a timely and flexible way, based on the financial summit
declaration, while maintaining the budget request guidelines for the
fiscal 2009 budget.
? "Peace of mind for people," "strengthening financial and economic
stability" and "demonstration of local potential" should be made key
areas.
? Make efforts to achieve the goal of moving the primary balance of
the central and local governments into the black by fiscal 2011.

6) Some 90 countries, including Japan, sign treaty banning cluster
bombs

MAINICHI (Top play) (Lead paragraph)
December 4, 2008

Katsumi Sawada, Oslo

A signing ceremony for the Convention on Cluster Munitions (Oslo
treaty) banning the use, manufacturing, and possession of cluster
bombs, was held at the Oslo City Hall on Dec. 3. Unexploded bomblets
often cause damage to civilians. The treaty also stipulates support
for victims and the disposal of unexploded bombs. Some 90 countries
are expected to sign the treaty. The pact will come into effect
about half a year after the first 30 countries have ratified it.
Following the Landmine Ban Treaty (that went into effect in 1999),
this is the second pact that will take effect under the initiative
of like-minded countries and nongovernmental organizations (NGOs).
Citizens-led disarmament diplomacy has opened up a new horizon.

7) Some 100 countries, including Japan, sign cluster bomb ban
treaty; U.S, Russia and China not included

SANKEI (Page 2) (Excerpt)
December 4, 2008

Masato Kimura, London

A signing conference for the Convention on Cluster Munitions was

TOKYO 00003305 005 OF 008


held in Oslo on December 3. Damage to civilians by unexploded
bomblets has long been a problem. Some 100 countries, including
Japan, the UK, Germany and France, signed the treaty. Finland, which
borders Russia, did not sign the pact. The absence of such major
producers as the United States, Russia and China also offered a
glimpse into the severe reality of international politics.

8) Aso to urge U.S., China to sign cluster bomb ban treaty

MAINICHI (Page 2) (Full)
December 4, 2008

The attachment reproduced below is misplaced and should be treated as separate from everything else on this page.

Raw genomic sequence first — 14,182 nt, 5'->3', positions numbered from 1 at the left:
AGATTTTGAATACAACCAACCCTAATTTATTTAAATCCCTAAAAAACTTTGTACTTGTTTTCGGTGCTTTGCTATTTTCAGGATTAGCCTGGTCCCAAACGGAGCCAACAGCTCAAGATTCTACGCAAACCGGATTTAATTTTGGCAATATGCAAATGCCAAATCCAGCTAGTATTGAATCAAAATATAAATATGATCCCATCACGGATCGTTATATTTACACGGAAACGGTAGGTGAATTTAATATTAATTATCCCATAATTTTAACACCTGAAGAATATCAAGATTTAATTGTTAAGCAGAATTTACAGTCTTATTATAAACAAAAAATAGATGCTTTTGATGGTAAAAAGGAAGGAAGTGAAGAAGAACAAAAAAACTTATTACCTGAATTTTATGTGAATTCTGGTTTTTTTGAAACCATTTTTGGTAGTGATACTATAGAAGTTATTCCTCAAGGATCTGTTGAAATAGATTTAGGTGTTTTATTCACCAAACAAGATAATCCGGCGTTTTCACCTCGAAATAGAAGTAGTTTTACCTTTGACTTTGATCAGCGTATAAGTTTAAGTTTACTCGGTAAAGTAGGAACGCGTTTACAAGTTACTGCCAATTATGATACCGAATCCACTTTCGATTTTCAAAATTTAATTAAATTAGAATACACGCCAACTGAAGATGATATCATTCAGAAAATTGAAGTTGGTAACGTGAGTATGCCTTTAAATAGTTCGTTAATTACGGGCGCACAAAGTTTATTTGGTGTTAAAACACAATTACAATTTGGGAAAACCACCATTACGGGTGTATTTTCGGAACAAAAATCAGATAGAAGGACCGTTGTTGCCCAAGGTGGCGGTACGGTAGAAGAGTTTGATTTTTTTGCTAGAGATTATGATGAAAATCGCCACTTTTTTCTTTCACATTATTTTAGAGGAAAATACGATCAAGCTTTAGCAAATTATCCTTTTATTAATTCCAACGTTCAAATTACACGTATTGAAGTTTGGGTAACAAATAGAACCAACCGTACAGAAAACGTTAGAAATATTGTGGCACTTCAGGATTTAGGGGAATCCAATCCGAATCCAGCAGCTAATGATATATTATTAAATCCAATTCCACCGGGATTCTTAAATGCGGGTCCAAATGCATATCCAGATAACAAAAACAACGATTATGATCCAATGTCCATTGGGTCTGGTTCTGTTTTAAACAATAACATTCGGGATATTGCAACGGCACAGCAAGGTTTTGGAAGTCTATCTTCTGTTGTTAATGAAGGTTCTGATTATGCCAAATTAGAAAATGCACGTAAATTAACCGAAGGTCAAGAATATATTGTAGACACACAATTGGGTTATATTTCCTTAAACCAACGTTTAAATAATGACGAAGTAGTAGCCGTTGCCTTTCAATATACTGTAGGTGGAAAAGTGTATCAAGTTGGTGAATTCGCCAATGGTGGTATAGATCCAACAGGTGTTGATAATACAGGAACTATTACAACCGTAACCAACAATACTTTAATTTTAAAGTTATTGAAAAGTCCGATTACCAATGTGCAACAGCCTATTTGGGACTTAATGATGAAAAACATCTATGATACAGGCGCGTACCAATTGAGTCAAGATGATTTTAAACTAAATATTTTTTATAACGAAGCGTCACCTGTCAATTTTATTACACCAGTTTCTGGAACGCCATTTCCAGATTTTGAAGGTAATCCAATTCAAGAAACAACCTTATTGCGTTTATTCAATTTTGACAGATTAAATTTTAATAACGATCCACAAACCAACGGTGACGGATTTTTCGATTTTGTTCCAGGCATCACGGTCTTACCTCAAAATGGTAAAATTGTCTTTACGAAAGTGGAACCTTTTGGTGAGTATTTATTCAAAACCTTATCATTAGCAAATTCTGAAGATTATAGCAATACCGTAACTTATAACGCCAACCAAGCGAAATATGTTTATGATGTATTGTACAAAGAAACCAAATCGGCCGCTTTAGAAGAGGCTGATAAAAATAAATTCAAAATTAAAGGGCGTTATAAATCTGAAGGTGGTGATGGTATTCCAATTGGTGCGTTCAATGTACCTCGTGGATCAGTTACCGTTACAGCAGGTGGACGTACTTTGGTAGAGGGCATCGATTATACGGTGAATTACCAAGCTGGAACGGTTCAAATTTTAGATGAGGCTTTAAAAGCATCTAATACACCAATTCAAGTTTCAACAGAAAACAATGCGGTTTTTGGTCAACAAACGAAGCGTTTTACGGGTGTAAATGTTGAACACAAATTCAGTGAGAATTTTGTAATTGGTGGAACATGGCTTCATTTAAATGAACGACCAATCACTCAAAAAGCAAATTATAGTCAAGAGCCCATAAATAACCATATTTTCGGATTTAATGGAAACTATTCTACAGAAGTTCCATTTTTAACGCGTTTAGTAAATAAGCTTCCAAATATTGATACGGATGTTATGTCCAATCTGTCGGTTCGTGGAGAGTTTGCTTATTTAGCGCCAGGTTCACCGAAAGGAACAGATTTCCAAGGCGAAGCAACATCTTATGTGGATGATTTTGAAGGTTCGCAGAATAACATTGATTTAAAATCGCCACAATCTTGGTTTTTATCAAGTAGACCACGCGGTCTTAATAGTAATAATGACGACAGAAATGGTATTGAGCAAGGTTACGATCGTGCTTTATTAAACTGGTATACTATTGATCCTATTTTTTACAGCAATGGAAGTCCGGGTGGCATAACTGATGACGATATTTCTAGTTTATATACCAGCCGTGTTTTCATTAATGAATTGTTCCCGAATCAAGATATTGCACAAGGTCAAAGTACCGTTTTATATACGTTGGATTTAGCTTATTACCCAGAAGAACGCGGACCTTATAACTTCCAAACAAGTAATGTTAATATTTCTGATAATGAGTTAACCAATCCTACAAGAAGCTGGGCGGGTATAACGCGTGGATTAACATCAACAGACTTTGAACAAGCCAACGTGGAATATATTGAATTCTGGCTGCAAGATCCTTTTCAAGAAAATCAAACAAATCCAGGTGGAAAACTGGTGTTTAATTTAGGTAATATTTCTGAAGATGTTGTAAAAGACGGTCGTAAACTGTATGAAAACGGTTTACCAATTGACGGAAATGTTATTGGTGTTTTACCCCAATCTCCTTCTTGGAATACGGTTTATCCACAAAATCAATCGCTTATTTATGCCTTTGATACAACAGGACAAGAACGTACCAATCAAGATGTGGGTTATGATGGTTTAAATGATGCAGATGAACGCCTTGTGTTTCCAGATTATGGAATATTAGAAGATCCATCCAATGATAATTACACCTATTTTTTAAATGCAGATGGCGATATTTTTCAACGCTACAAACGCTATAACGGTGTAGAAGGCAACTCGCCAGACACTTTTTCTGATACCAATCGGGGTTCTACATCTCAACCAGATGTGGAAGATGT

Keiichi Shirato

Touching on the fact that Japan has signed the cluster munitions ban
treaty, Prime Minister Taro Aso indicated to reporters at the Prime
Minister's Office yesterday that he would urge such countries as the
United States and China to join the treaty. He said: "I would like
to work upon as many non-signatory countries as possible to join the
treaty. This is a historic event."

9) Cluster bomb treaty signed; Government to allocate funds for
alternative weapons in supplementary budget

YOMIURI (Page 2) (Full)
December 4, 2008

The government decided yesterday to include the maintenance cost of
precision-guided bombs replacing cluster bombs in a fiscal 2008
second supplementary budget to be submitted to the next regular Diet
session in January. Approximately 7.3 billion yen is included in the
budgetary request for fiscal 2009. But the government has now
decided to frontload the cost, concluding that in order to maintain
the country's defense capabilities, obtaining alternative weapons is
indispensable.

As alternative weapons, the Defense Ministry has decided to
introduce precision-guided M-31 rockets for a multiple-launch rocket
system and laser JDAM kits for fighters. Their maintenance costs
were included in the fiscal 2009 budgetary request.

10) Japan, U.S., ROK demonstrate solidarity, but gaps remain on how
to verify North Korea's nuclear declaration

TOKYO SHIMBUN (Page 2) (Abridged slightly)
December 4, 2008

Negotiators on North Korea's denuclearization -- Foreign Ministry
Asian and Oceanian Affairs Bureau Director General Akitaka Saiki,
U.S. Assistant Secretary of State Christopher Hill and South Korea's
envoy Kim Sook -- held a meeting yesterday in Tokyo. Ahead of the